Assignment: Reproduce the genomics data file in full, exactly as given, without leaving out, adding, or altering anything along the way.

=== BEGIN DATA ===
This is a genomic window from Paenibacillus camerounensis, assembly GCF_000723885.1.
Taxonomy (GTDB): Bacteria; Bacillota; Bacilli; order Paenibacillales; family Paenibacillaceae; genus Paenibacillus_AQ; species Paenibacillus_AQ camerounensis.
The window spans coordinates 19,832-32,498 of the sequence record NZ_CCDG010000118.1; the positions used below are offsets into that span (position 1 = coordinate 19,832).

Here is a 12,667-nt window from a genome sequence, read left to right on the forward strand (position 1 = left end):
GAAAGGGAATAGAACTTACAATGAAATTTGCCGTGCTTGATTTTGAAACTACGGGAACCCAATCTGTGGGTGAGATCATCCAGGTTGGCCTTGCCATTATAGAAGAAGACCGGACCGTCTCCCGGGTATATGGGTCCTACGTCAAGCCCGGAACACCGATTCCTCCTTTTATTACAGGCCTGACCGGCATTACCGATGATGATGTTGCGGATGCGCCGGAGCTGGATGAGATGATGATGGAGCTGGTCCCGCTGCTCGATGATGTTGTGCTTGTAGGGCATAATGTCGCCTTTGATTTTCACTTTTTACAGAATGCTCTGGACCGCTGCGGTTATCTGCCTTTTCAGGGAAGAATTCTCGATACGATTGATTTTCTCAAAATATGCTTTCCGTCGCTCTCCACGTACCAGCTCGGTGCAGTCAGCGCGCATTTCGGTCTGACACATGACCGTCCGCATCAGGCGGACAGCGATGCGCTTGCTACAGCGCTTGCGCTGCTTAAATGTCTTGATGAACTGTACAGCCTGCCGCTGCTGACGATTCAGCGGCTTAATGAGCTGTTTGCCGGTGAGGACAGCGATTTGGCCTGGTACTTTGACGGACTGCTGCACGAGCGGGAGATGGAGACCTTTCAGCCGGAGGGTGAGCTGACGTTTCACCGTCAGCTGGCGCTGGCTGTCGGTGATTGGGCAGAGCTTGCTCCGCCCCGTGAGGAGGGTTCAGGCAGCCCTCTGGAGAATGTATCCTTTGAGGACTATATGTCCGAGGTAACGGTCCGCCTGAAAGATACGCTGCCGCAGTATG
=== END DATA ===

This is a genomic window from Paenibacillus camerounensis, assembly GCF_000723885.1.
Taxonomy (GTDB): Bacteria; Bacillota; Bacilli; order Paenibacillales; family Paenibacillaceae; genus Paenibacillus_AQ; species Paenibacillus_AQ camerounensis.
The window spans coordinates 19,832-32,498 of the sequence record NZ_CCDG010000118.1; the positions used below are offsets into that span (position 1 = coordinate 19,832).

Here is a 12,667-nt window from a genome sequence, read left to right on the forward strand (position 1 = left end):
GAAAGGGAATAGAACTTACAATGAAATTTGCCGTGCTTGATTTTGAAACTACGGGAACCCAATCTGTGGGTGAGATCATCCAGGTTGGCCTTGCCATTATAGAAGAAGACCGGACCGTCTCCCGGGTATATGGGTCCTACGTCAAGCCCGGAACACCGATTCCTCCTTTTATTACAGGCCTGACCGGCATTACCGATGATGATGTTGCGGATGCGCCGGAGCTGGATGAGATGATGATGGAGCTGGTCCCGCTGCTCGATGATGTTGTGCTTGTAGGGCATAATGTCGCCTTTGATTTTCACTTTTTACAGAATGCTCTGGACCGCTGCGGTTATCTGCCTTTTCAGGGAAGAATTCTCGATACGATTGATTTTCTCAAAATATGCTTTCCGTCGCTCTCCACGTACCAGCTCGGTGCAGTCAGCGCGCATTTCGGTCTGACACATGACCGTCCGCATCAGGCGGACAGCGATGCGCTTGCTACAGCGCTTGCGCTGCTTAAATGTCTTGATGAACTGTACAGCCTGCCGCTGCTGACGATTCAGCGGCTTAATGAGCTGTTTGCCGGTGAGGACAGCGATTTGGCCTGGTACTTTGACGGACTGCTGCACGAGCGGGAGATGGAGACCTTTCAGCCGGAGGGTGAGCTGACGTTTCACCGTCAGCTGGCGCTGGCTGTCGGTGATTGGGCAGAGCTTGCTCCGCCCCGTGAGGAGGGTTCAGGCAGCCCTCTGGAGAATGTATCCTTTGAGGACTATATGTCCGAGGTAACGGTCCGCCTGAAAGATACGCTGCCGCAGTATG